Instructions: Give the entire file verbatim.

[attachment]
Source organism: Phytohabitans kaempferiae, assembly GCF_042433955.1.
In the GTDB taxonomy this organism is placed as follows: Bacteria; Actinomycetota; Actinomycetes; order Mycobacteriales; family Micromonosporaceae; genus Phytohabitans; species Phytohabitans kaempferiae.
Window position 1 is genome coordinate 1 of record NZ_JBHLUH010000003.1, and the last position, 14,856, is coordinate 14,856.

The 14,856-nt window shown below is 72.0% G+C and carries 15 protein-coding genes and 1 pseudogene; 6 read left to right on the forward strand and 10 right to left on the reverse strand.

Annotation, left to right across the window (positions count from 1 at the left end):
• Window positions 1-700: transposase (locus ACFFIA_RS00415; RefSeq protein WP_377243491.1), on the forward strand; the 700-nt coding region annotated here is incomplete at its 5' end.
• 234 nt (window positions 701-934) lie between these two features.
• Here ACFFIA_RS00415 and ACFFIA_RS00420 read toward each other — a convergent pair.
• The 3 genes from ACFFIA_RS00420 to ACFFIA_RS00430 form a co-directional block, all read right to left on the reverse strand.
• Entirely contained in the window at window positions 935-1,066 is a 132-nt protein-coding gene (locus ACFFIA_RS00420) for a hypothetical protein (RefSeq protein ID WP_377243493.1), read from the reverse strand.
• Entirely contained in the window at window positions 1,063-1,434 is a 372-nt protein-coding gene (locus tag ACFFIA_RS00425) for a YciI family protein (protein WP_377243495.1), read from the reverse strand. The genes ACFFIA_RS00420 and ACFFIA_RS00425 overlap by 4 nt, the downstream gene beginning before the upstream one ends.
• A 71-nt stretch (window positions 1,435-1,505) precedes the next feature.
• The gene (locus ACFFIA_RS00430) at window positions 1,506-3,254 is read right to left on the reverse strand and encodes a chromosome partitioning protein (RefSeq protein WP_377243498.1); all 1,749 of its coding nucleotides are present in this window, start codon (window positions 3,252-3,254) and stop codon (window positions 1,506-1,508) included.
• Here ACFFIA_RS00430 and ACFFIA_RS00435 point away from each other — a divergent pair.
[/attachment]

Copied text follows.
Source organism: Phytohabitans kaempferiae, assembly GCF_042433955.1.
In the GTDB taxonomy this organism is placed as follows: Bacteria; Actinomycetota; Actinomycetes; order Mycobacteriales; family Micromonosporaceae; genus Phytohabitans; species Phytohabitans kaempferiae.
Window position 1 is genome coordinate 1 of record NZ_JBHLUH010000003.1, and the last position, 14,856, is coordinate 14,856.

The 14,856-nt window shown below is 72.0% G+C and carries 15 protein-coding genes and 1 pseudogene; 6 read left to right on the forward strand and 10 right to left on the reverse strand.

Annotation, left to right across the window (positions count from 1 at the left end):
• Window positions 1-700: transposase (locus ACFFIA_RS00415; RefSeq protein WP_377243491.1), on the forward strand; the 700-nt coding region annotated here is incomplete at its 5' end.
• 234 nt (window positions 701-934) lie between these two features.
• Here ACFFIA_RS00415 and ACFFIA_RS00420 read toward each other — a convergent pair.
• The 3 genes from ACFFIA_RS00420 to ACFFIA_RS00430 form a co-directional block, all read right to left on the reverse strand.
• Entirely contained in the window at window positions 935-1,066 is a 132-nt protein-coding gene (locus ACFFIA_RS00420) for a hypothetical protein (RefSeq protein ID WP_377243493.1), read from the reverse strand.
• Entirely contained in the window at window positions 1,063-1,434 is a 372-nt protein-coding gene (locus tag ACFFIA_RS00425) for a YciI family protein (protein WP_377243495.1), read from the reverse strand. The genes ACFFIA_RS00420 and ACFFIA_RS00425 overlap by 4 nt, the downstream gene beginning before the upstream one ends.
• A 71-nt stretch (window positions 1,435-1,505) precedes the next feature.
• The gene (locus ACFFIA_RS00430) at window positions 1,506-3,254 is read right to left on the reverse strand and encodes a chromosome partitioning protein (RefSeq protein WP_377243498.1); all 1,749 of its coding nucleotides are present in this window, start codon (window positions 3,252-3,254) and stop codon (window positions 1,506-1,508) included.
• Here ACFFIA_RS00430 and ACFFIA_RS00435 point away from each other — a divergent pair.